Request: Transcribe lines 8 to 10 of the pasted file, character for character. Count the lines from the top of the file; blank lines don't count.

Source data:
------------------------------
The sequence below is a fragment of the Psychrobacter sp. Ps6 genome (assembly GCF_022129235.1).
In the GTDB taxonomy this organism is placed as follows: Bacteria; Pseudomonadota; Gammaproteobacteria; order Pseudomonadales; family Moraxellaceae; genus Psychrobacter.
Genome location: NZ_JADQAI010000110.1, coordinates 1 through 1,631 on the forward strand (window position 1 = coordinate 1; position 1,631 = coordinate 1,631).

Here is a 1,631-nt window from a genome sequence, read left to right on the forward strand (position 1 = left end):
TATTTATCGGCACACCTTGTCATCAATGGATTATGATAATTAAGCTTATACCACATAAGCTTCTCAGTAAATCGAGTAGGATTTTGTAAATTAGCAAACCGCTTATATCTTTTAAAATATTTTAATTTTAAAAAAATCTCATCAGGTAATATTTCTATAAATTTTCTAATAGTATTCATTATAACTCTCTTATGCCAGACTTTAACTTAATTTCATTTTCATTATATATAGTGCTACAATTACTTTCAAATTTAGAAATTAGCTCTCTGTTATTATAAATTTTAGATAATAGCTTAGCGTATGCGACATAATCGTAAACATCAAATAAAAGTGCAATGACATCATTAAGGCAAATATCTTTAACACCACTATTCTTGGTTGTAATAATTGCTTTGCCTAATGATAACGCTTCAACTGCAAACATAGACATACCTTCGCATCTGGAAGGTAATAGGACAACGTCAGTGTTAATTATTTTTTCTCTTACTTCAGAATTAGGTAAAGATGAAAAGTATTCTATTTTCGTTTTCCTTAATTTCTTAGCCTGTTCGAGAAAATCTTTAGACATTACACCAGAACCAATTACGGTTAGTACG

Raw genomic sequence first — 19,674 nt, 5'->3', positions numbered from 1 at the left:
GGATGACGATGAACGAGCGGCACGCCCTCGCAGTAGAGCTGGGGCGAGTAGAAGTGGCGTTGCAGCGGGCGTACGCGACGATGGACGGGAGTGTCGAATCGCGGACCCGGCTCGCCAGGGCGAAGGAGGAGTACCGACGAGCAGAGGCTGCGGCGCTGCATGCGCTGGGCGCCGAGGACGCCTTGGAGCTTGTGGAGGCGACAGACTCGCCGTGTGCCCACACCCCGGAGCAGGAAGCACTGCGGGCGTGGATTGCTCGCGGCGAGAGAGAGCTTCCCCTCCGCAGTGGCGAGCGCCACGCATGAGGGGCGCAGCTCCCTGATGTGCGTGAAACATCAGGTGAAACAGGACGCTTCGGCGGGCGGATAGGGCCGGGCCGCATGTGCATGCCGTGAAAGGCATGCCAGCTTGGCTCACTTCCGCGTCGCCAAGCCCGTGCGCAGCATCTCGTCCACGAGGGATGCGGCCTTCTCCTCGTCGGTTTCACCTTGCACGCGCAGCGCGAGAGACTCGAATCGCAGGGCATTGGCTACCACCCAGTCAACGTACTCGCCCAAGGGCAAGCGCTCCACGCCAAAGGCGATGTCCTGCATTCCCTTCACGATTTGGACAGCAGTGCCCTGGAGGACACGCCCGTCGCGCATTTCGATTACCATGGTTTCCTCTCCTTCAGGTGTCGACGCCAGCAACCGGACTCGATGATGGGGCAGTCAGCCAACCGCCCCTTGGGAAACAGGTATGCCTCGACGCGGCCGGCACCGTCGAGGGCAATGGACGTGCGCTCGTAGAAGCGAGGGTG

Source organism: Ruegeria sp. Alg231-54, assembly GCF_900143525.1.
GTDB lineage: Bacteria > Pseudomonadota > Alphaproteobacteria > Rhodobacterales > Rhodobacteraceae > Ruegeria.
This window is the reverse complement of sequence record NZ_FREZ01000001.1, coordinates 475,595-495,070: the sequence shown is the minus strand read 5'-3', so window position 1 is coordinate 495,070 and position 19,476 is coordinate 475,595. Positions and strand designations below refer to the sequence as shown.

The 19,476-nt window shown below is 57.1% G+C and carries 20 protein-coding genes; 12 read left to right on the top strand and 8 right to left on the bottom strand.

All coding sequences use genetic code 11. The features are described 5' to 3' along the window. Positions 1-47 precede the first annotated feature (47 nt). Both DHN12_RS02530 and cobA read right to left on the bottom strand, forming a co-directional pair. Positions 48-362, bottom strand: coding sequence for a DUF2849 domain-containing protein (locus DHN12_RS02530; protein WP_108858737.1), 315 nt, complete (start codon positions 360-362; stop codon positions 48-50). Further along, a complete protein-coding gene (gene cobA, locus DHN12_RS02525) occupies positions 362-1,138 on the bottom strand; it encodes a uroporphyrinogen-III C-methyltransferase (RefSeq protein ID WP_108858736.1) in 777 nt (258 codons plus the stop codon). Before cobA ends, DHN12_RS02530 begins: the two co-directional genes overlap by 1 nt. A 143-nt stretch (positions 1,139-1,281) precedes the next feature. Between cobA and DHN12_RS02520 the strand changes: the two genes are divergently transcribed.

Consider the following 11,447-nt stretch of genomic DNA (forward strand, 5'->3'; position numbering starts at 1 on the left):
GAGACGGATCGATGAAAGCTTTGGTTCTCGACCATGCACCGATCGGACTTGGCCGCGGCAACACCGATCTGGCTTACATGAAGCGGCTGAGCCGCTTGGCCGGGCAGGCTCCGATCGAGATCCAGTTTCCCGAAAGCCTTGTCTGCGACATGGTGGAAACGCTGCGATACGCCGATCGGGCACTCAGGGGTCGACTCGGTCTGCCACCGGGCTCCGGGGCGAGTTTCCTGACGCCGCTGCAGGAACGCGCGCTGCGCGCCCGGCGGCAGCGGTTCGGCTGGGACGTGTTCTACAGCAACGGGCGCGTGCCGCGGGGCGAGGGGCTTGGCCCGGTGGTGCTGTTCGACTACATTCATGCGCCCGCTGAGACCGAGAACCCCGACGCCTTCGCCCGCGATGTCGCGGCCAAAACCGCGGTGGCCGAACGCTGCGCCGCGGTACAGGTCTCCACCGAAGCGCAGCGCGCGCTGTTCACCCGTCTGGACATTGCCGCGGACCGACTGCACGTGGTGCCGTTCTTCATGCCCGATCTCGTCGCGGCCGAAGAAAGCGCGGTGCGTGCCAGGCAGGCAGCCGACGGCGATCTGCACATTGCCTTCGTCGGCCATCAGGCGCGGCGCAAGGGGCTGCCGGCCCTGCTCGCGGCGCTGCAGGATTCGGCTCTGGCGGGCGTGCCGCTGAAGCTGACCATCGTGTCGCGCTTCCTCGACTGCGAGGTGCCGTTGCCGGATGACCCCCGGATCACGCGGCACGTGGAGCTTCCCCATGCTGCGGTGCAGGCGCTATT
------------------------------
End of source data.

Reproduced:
Source organism: Ruegeria sp. Alg231-54, assembly GCF_900143525.1.
GTDB lineage: Bacteria > Pseudomonadota > Alphaproteobacteria > Rhodobacterales > Rhodobacteraceae > Ruegeria.
This window is the reverse complement of sequence record NZ_FREZ01000001.1, coordinates 475,595-495,070: the sequence shown is the minus strand read 5'-3', so window position 1 is coordinate 495,070 and position 19,476 is coordinate 475,595. Positions and strand designations below refer to the sequence as shown.